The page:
We had spent several hours drafting a difficult four-page email document to an important executive. Then POOF! Outlook deleted it. To make things worse, Outlook sent us a message that there is a bug. Instead of sending such a message, why doesn’t Microsoft fix their bug? Apparently, they have known it since May 11.
Using Microsoft software sometimes is its own punishment. Worse, the punishment occurs randomly. We may have been working along happily enough, but suddenly the software shows a picture (with a promotional comment about one of its products, e.g. its Edge browser) and demands a password. Oh, we think, this is the new way. This way continues for a while, but then it flips back to the previous no-password/no-ad.
In December 2020, Apple gave us many challenges when downloading photos from our iPhones to computers. Then Microsoft decided to add another level of frustration, by making it impossible to locate images that were downloaded from Apple on Windows machines. We reached out to Microsoft Support before Christmas, and we’re not surprised that the information they gave us was useless. It’s a Christmas Miracle that our card was finished in 2020!
We hope that you had an easier time transferring your photos and videos this year. However, it would be great if you could share any problems you might have had with us.
Because of CoronaVirus, many people don’t drive very frequently. And AAA is answering a lot of calls from members who are faced with a car that cannot be started because the battery is dead. And experts counsel drivers to drive 20-30 miles at highway speed periodically to top up the charge. But even in normal times, there are a lot of things that could cause your battery to lose so much charge that you can’t start it.
How many people have had the same experience that we have just had? We worked hard—in both time and value-added–to create a clever document, only to have it disappear, forcing us to do it all over again. Apparently a lot, as is shown in this bit of Internet lore.
The need for sheltering at home has forced people to do their jobs as well as other activities (e.g., shopping) from home. And even the people living in sparsely-populated areas need the speed and volume of broadband. We were aghast not long ago when the Chairman of the Federal Communications Commission Ajit Pai initially voted against upgrading to broadband. He has now changed his mind, saying “Broadband is critical in modern American life. Especially when it comes to innovation, the Internet has leveled the playing field.” Not surprisingly, the bureaucracy of the federal government is the villain.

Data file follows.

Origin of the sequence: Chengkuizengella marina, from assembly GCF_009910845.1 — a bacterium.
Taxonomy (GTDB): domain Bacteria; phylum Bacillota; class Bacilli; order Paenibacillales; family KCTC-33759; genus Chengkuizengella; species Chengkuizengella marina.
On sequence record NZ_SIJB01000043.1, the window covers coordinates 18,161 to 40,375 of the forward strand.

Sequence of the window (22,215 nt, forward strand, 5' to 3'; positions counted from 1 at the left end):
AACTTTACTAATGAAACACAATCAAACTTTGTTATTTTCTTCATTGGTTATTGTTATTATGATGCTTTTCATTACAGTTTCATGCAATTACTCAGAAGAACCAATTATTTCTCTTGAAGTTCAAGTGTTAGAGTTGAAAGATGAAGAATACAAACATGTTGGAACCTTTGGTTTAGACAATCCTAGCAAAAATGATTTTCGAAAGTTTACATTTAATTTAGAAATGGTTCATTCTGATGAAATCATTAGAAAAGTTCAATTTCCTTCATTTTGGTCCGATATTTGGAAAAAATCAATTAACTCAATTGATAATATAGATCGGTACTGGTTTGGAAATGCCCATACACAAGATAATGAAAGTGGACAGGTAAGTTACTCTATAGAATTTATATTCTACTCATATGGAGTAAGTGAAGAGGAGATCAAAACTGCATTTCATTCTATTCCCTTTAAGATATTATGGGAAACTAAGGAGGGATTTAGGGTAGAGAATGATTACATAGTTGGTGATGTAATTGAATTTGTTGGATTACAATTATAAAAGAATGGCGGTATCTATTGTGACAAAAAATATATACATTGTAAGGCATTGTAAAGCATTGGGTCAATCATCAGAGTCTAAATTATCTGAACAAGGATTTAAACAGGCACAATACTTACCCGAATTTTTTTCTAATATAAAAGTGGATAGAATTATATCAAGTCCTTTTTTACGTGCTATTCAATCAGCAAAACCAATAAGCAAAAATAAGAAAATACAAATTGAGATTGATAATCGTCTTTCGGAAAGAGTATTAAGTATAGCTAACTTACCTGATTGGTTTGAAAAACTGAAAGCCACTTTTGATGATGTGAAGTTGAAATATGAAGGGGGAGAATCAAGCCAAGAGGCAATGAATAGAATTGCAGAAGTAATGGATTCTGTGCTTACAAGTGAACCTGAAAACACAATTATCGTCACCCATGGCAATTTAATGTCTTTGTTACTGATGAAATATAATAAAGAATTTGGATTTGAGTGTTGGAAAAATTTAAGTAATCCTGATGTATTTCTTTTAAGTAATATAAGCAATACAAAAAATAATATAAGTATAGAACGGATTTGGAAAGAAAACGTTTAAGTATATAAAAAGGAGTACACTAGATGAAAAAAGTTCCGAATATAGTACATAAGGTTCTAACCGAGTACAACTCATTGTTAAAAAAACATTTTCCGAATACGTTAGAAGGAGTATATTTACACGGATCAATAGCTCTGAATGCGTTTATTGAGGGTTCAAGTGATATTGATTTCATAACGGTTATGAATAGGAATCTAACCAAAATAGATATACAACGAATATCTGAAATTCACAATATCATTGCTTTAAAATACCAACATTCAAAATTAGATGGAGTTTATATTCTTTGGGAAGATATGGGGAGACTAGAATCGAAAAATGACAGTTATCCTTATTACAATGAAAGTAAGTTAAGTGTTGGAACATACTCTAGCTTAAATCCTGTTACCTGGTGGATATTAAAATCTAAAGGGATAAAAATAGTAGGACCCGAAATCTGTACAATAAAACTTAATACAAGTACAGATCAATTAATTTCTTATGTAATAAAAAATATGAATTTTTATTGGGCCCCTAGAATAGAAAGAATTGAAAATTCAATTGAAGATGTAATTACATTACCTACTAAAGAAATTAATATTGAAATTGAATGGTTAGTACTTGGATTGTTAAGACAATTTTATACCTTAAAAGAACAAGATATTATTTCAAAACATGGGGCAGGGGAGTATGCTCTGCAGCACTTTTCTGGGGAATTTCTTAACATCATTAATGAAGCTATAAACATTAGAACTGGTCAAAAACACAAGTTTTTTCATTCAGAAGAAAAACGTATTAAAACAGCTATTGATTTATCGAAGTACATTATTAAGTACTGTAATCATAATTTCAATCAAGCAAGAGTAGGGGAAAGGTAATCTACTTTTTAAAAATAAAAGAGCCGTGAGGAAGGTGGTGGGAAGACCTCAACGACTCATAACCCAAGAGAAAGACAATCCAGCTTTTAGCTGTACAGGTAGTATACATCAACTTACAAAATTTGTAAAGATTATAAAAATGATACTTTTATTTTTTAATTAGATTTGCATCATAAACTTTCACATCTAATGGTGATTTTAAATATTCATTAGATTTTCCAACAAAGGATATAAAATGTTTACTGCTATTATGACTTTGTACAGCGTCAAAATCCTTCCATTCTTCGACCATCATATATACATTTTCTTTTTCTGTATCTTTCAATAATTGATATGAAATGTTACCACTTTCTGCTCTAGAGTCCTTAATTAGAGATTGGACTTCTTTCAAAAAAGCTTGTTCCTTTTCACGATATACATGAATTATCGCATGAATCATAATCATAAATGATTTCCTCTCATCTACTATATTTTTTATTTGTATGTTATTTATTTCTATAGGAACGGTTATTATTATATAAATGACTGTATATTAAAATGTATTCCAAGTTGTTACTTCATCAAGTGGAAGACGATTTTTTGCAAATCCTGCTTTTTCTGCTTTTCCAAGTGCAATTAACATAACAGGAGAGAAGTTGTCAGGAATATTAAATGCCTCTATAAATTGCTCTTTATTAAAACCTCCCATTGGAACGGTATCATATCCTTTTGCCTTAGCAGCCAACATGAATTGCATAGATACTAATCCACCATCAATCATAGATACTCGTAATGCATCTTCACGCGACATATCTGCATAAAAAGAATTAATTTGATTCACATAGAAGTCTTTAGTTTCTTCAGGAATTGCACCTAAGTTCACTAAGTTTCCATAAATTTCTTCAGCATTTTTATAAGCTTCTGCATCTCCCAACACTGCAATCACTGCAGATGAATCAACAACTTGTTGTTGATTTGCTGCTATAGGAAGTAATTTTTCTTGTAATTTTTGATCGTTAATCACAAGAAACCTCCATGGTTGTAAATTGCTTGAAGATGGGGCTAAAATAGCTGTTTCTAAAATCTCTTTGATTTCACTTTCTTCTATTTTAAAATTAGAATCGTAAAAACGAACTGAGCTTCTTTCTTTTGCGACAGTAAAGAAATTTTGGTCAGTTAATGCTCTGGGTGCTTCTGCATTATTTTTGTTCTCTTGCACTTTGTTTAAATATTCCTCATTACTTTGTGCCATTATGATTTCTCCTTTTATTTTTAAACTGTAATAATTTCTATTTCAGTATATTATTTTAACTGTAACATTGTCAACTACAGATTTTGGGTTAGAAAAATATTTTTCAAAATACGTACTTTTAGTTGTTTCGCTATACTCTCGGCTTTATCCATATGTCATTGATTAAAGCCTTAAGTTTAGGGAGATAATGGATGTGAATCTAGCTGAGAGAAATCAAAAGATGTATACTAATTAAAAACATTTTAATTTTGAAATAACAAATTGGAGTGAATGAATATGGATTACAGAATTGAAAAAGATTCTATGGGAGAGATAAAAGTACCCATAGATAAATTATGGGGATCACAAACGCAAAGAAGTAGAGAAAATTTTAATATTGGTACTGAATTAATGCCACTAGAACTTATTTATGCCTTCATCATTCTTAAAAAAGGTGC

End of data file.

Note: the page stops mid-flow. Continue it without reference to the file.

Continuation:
dominates the market for productivity software, with its suite that includes
Word, Excel, PowerPoint, and Outlook. We have been using these tools for many
years, and have found them to be well-crafted and free from errors … except
Outlook. The following three examples have caused us considerable pain.
First is the
matter of duplicate emails. We frequently receive two identical emails, sent a
few minutes apart. This is better than receiving none at all, but it wastes our
time, and makes a mockery of its putative “productivity” positioning.
Second is its “Quick
Print” feature, which simply doesn’t work. Again, it is not the end of the
world, but is inexcusable from a company with massive resources and hundreds of
Third is its
unilaterally creating of new-and-unwanted mailboxes. This caused us
considerable pain, because an incoming email from an important new client was
incorrectly stuck in this new mailbox that was out of sight because it was below
the normal viewing range.
In our earlier days we wrote the software. We, or one or more colleagues, tested it in a variety of ways to make sure that it did what we thought it should do. As time passed the software became more complicated, and the penalties of mistakes increased, so the testing had to become more complicated. In addition, an increasing number of malevolent hackers emerged, necessitating increasingly draconian measures to key them at bay. Even then, the size and complexity of code these days make it very difficult to cover all the possibilities. Fortunately there is a government body, the US National Security Agency, that was doing its mission appropriately.